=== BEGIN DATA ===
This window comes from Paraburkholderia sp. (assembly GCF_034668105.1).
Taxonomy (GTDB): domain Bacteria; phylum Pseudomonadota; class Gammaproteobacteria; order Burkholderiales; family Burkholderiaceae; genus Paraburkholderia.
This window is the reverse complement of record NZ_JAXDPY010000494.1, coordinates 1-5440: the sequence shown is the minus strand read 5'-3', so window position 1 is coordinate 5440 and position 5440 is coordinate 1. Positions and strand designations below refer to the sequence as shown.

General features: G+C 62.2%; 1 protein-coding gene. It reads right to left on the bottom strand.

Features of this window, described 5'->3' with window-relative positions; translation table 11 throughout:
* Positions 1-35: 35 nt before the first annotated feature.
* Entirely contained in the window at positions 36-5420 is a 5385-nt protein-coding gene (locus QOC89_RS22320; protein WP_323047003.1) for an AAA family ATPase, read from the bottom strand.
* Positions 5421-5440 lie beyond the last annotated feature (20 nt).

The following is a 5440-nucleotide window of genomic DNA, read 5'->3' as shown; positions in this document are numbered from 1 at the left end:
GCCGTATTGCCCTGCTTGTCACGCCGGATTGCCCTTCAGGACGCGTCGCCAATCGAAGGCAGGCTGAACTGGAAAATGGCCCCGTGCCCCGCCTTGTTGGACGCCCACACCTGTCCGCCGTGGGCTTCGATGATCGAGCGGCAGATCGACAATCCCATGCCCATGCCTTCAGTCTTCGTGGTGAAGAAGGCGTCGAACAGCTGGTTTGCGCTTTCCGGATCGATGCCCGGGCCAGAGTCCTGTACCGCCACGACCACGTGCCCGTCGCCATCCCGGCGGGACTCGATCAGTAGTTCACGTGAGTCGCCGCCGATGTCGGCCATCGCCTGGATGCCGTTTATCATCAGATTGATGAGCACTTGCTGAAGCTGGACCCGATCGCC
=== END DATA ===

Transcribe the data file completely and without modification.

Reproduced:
This window comes from Paraburkholderia sp. (assembly GCF_034668105.1).
Taxonomy (GTDB): domain Bacteria; phylum Pseudomonadota; class Gammaproteobacteria; order Burkholderiales; family Burkholderiaceae; genus Paraburkholderia.
This window is the reverse complement of record NZ_JAXDPY010000494.1, coordinates 1-5440: the sequence shown is the minus strand read 5'-3', so window position 1 is coordinate 5440 and position 5440 is coordinate 1. Positions and strand designations below refer to the sequence as shown.

General features: G+C 62.2%; 1 protein-coding gene. It reads right to left on the bottom strand.

Features of this window, described 5'->3' with window-relative positions; translation table 11 throughout:
* Positions 1-35: 35 nt before the first annotated feature.
* Entirely contained in the window at positions 36-5420 is a 5385-nt protein-coding gene (locus QOC89_RS22320; protein WP_323047003.1) for an AAA family ATPase, read from the bottom strand.
* Positions 5421-5440 lie beyond the last annotated feature (20 nt).

The following is a 5440-nucleotide window of genomic DNA, read 5'->3' as shown; positions in this document are numbered from 1 at the left end:
GCCGTATTGCCCTGCTTGTCACGCCGGATTGCCCTTCAGGACGCGTCGCCAATCGAAGGCAGGCTGAACTGGAAAATGGCCCCGTGCCCCGCCTTGTTGGACGCCCACACCTGTCCGCCGTGGGCTTCGATGATCGAGCGGCAGATCGACAATCCCATGCCCATGCCTTCAGTCTTCGTGGTGAAGAAGGCGTCGAACAGCTGGTTTGCGCTTTCCGGATCGATGCCCGGGCCAGAGTCCTGTACCGCCACGACCACGTGCCCGTCGCCATCCCGGCGGGACTCGATCAGTAGTTCACGTGAGTCGCCGCCGATGTCGGCCATCGCCTGGATGCCGTTTATCATCAGATTGATGAGCACTTGCTGAAGCTGGACCCGATCGCC